Sick building syndrome ruled out as cause of illness

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The Independent Online
"Sick building syndrome" is a myth - but sick organisations are causing unexplained ill-health among their employees, psychiatrists say.

A study of 4,000 people working in 44 office buildings uncovered a clutch of symptoms associated with sick building syndrome, including wheeziness, sore throat, colds and flu, rashes and itching, tiredness, blocked or runny nose, itchy eyes, cough and headache.

Although these had some connection with the physical environment in which sufferers worked, there was a stronger link with job satisfaction. Those with little support at work had more symptoms, while those whose work was less demanding had fewer.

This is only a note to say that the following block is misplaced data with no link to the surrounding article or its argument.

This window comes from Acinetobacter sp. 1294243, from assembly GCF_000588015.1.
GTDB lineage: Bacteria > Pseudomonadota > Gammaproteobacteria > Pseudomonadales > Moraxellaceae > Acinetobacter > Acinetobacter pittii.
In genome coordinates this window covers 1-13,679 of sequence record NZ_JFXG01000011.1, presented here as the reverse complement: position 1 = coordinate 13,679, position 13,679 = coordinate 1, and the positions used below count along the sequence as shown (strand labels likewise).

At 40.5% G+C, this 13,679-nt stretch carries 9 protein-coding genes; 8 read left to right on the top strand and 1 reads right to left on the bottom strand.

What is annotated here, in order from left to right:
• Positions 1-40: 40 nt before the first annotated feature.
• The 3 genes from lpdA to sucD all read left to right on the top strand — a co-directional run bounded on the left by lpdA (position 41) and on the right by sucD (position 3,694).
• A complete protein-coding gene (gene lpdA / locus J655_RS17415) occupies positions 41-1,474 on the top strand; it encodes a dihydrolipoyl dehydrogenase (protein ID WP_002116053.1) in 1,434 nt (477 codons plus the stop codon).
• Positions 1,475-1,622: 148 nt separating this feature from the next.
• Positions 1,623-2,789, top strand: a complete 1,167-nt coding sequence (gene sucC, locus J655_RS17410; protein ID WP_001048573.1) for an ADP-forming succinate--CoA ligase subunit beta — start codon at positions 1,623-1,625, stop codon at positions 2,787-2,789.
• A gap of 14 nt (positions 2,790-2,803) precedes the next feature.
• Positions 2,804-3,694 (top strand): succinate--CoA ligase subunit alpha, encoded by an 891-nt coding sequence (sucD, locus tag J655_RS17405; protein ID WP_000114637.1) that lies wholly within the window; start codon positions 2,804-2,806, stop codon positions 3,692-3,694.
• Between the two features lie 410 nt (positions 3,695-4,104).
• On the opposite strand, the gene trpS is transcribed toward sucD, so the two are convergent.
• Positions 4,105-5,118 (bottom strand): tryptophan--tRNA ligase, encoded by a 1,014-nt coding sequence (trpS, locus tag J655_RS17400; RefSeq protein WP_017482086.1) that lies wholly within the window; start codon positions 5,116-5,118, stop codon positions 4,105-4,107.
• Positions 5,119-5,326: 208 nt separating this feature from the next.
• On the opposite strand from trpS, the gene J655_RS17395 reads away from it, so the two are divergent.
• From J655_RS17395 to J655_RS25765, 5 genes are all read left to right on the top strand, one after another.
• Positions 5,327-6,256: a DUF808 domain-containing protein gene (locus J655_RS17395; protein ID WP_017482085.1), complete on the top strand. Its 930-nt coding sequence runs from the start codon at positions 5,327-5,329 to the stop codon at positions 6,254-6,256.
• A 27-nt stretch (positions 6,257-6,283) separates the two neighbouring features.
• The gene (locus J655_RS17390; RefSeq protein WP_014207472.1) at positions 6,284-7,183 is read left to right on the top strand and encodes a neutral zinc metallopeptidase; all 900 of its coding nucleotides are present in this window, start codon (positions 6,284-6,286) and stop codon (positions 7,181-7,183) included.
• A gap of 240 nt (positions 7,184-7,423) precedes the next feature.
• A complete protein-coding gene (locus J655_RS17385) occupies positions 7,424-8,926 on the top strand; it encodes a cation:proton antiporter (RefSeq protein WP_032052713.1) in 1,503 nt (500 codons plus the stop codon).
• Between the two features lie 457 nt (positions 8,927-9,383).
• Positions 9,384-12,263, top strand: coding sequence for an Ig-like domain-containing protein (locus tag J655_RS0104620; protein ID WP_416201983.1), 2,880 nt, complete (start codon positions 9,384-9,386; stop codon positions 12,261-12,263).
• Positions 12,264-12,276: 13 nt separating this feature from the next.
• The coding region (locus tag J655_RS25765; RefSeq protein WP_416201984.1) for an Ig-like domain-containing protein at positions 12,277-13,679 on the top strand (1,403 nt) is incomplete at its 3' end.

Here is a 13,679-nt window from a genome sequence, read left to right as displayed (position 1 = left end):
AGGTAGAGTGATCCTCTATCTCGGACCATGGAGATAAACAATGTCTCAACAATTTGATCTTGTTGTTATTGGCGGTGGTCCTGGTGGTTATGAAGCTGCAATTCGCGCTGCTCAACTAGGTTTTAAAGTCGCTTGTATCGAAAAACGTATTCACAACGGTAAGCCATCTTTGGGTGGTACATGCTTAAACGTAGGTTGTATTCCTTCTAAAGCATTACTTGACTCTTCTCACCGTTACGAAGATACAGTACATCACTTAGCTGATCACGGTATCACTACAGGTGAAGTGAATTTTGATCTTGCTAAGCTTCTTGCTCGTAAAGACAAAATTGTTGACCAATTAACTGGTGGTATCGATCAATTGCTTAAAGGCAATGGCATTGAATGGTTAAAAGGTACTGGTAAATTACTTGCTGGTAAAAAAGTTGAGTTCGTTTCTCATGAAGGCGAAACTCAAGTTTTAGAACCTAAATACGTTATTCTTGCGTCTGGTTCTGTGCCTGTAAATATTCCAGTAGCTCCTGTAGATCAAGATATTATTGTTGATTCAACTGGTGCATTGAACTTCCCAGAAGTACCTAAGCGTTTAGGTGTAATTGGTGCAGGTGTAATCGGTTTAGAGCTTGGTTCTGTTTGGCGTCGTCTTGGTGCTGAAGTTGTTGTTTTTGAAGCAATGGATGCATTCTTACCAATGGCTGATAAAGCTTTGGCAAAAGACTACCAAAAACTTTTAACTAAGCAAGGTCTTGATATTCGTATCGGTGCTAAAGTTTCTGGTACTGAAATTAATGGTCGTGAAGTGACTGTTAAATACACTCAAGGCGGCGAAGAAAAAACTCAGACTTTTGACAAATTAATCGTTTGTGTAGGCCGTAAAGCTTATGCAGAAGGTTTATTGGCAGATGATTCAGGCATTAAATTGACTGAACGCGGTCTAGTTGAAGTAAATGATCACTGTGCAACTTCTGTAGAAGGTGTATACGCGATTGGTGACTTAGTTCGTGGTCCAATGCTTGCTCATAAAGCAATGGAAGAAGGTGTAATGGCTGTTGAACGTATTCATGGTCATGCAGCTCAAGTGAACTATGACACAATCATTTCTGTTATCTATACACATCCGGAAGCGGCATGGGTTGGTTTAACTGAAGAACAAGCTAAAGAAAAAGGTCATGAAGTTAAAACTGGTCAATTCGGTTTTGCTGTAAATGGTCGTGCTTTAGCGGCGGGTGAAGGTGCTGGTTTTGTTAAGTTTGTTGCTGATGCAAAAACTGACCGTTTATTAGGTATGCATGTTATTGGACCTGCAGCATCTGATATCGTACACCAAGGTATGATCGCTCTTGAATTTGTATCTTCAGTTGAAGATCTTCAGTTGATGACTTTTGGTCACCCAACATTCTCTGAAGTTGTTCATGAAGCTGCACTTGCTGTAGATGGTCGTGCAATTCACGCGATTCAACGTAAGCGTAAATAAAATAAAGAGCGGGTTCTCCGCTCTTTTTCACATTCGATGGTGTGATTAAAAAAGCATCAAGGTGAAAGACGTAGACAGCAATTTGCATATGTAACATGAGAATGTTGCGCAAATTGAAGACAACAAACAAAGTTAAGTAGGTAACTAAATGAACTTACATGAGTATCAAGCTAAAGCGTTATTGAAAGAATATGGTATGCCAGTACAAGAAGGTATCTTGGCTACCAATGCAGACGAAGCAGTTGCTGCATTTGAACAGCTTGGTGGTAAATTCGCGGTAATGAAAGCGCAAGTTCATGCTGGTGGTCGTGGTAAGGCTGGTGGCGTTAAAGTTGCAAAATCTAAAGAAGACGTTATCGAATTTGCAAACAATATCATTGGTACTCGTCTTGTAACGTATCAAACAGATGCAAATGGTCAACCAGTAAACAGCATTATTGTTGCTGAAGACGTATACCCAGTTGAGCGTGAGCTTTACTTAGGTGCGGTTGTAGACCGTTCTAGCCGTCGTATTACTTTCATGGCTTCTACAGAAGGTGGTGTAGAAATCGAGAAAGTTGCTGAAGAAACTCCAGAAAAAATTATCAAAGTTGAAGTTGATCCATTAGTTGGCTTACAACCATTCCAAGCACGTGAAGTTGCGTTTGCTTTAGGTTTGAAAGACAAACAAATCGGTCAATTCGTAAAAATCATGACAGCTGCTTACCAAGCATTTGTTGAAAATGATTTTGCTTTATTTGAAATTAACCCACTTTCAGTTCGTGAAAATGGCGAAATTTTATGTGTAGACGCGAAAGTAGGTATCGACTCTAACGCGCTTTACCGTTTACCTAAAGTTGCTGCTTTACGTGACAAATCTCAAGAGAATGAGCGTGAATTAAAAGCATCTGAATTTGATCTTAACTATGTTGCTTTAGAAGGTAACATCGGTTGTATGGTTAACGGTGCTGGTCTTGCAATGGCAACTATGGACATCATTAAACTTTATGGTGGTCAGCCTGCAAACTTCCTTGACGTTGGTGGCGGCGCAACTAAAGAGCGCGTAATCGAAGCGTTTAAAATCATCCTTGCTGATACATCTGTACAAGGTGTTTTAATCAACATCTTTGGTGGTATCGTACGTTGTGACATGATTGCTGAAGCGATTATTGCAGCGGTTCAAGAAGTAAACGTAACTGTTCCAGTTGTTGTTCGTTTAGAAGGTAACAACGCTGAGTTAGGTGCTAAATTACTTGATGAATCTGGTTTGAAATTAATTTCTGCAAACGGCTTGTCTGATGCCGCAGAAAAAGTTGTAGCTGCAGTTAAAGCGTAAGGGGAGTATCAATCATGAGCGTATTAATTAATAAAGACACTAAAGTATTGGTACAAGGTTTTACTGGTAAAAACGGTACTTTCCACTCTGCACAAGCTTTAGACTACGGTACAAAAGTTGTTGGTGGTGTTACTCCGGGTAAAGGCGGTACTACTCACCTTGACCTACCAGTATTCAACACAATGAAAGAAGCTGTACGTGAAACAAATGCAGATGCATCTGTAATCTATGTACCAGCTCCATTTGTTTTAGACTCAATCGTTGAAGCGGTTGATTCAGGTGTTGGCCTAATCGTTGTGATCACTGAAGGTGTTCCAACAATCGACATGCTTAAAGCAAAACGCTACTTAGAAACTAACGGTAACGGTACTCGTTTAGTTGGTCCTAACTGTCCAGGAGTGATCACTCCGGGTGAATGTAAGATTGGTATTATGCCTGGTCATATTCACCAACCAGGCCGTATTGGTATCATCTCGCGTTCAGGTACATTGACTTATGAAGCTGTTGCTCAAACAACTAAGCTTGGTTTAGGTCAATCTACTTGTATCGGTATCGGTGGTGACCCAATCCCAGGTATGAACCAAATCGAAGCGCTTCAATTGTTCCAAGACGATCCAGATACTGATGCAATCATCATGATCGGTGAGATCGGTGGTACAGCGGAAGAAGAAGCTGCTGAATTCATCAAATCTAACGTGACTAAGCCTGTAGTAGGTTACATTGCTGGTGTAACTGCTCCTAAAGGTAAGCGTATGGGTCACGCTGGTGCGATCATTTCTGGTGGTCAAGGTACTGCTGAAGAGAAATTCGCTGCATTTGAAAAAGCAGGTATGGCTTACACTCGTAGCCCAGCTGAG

Dr Alexi Marmot, an architect who conducted the study with her husband, Michael Marmot, professor of epidemiology at University College Hospital, London, said: "I wouldn't use the term sick building syndrome at all. There are sick organisations and poor management and a lot of people who have difficult lives - and that is what we are seeing here."

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